Perhaps the sight of huge men in tights beating eachother within a squared circle doesn’t hold much appeal to a lot of people. Then again, there are others who pay good money to watch these huge, agile blocks of muscle perform numerous maneuvers, often involving the use of chairs, tables, ladders and other makeshift weapons, for the chance to sling a ridiculously large and shiny gold belt over their shoulder and proclaim themselves the champion.

Not many people can appreciate professional wrestling for what it really is. Yes, there’s choreographed violence, yes, most of it is fake. Not the bumps these athletes take, but the extent of their injuries and the manner in which they are delivered.

And if my use of the word athlete is offensive to those believing the term to only be accurate for mainstream competition sports or amateur wrestlers, rest assured, I am not using it lightly. I’m applying the term with full knowledge that these professionals display a number of characteristics that more than qualify them to be called exactly that. They follow a rigorous training program to keep their bodies in top condition. They practice for hours on end to be able to give it their all on the big day, 365 days a year. The fight for championships, wins, accolades. They can bounce and kick and perform stunts like the best of them, taking a beating day in and day out and showing up for a fight the next day. They put their bodies on the line and often suffer serious injuries as a result. They are dedicated and fierce, and they don’t mess around.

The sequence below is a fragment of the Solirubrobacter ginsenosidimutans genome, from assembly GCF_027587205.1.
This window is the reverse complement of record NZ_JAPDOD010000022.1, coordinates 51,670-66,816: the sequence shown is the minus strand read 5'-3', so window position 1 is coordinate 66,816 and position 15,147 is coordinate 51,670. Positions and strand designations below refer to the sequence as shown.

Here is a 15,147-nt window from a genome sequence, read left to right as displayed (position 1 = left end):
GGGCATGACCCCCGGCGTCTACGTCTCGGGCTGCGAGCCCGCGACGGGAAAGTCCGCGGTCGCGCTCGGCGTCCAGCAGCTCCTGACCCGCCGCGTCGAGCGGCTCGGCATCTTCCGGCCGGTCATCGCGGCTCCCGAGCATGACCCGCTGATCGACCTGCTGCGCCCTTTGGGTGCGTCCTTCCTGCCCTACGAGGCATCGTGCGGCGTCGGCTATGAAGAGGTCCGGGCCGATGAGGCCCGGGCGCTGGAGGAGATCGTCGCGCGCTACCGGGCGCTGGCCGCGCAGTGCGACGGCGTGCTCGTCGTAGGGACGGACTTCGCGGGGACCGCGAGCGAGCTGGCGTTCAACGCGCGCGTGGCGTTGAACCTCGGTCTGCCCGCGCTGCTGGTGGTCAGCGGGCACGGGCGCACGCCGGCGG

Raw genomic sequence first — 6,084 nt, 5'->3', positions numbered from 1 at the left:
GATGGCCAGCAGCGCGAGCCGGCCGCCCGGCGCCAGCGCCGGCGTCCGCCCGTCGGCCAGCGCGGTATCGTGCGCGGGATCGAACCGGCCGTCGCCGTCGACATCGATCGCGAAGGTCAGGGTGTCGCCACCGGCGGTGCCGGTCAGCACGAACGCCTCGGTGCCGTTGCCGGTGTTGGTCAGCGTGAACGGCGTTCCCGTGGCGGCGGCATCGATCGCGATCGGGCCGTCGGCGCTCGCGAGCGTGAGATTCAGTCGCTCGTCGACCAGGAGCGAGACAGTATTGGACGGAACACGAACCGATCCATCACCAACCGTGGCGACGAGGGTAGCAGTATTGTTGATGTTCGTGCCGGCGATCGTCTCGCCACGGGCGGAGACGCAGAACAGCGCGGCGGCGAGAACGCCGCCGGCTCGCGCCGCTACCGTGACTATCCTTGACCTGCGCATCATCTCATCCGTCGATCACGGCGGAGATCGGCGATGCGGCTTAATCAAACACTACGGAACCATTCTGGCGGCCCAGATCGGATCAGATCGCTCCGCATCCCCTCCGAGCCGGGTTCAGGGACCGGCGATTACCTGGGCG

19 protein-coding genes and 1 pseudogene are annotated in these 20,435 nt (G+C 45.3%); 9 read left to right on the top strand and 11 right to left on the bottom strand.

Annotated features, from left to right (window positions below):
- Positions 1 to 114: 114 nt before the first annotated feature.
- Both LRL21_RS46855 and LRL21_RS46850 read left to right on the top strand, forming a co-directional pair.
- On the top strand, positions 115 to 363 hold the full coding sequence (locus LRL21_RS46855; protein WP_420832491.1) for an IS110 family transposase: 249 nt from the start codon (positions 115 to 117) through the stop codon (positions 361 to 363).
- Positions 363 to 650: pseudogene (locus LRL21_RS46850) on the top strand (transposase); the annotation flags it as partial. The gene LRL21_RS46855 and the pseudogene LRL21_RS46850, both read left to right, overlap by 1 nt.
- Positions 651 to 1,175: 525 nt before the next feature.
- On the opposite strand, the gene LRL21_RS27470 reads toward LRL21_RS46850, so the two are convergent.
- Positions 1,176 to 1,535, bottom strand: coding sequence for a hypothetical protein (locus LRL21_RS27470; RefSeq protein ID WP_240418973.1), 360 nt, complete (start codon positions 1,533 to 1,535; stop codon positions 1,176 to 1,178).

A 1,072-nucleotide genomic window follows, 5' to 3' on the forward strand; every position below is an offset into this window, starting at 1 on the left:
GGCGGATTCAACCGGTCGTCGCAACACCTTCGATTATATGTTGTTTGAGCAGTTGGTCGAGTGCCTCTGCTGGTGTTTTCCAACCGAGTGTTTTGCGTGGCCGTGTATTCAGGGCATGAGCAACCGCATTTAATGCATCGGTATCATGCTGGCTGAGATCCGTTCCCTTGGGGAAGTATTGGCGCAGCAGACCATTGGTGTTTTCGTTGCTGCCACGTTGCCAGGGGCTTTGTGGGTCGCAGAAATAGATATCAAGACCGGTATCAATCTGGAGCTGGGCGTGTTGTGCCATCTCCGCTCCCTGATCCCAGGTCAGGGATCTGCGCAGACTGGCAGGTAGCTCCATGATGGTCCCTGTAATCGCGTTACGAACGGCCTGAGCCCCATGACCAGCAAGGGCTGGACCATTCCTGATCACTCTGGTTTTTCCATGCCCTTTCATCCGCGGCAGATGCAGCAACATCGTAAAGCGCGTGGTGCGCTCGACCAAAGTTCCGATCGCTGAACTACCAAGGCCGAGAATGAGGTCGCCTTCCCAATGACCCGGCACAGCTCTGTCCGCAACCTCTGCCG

And if you’re still not sold on how real or fake these stunts are, just try and give it a shot. I wouldn’t advise whacking your coworkers over the head with a steel chair or anything that drastic, but just give a few of the submission holds a try; maybe fall on a hard surface and see how fast you bounce back. My -still healing- broken leg doesn’t permit me such activities, and even the company itself makes sure the viewer does not try this at home, but, from where I stand, it takes serious strength, muscle, training, stamina and resilience to withstand all that violence, choreographed or not.

On top of their athletic ability, they are well rounded performers – at least the big stars are. They can hold their own with a mic in front of a crowd numbering tens of thousands, they can act, some of them can even sing and dance. They’re athletes, but they’re also entertainers. They offer spectacle, excitement, drama. They offer a vicarious outlet to the viewer’s aggression, and god knows most of us need one from time to time.

And there’s some real hotties in the bunch. Gone are the days of the mullet-sporting hicks with body hair and flamboyant costumes (okay, so maybe some of the costumes are still reeking of 80’s kitch). Now we get clean-cut, handsome hunks of muscle with mic skills are well as in-ring abilities. The whole package, delivered to your screen twice a week.

I Iove me some men in tights is all I’m sayin’.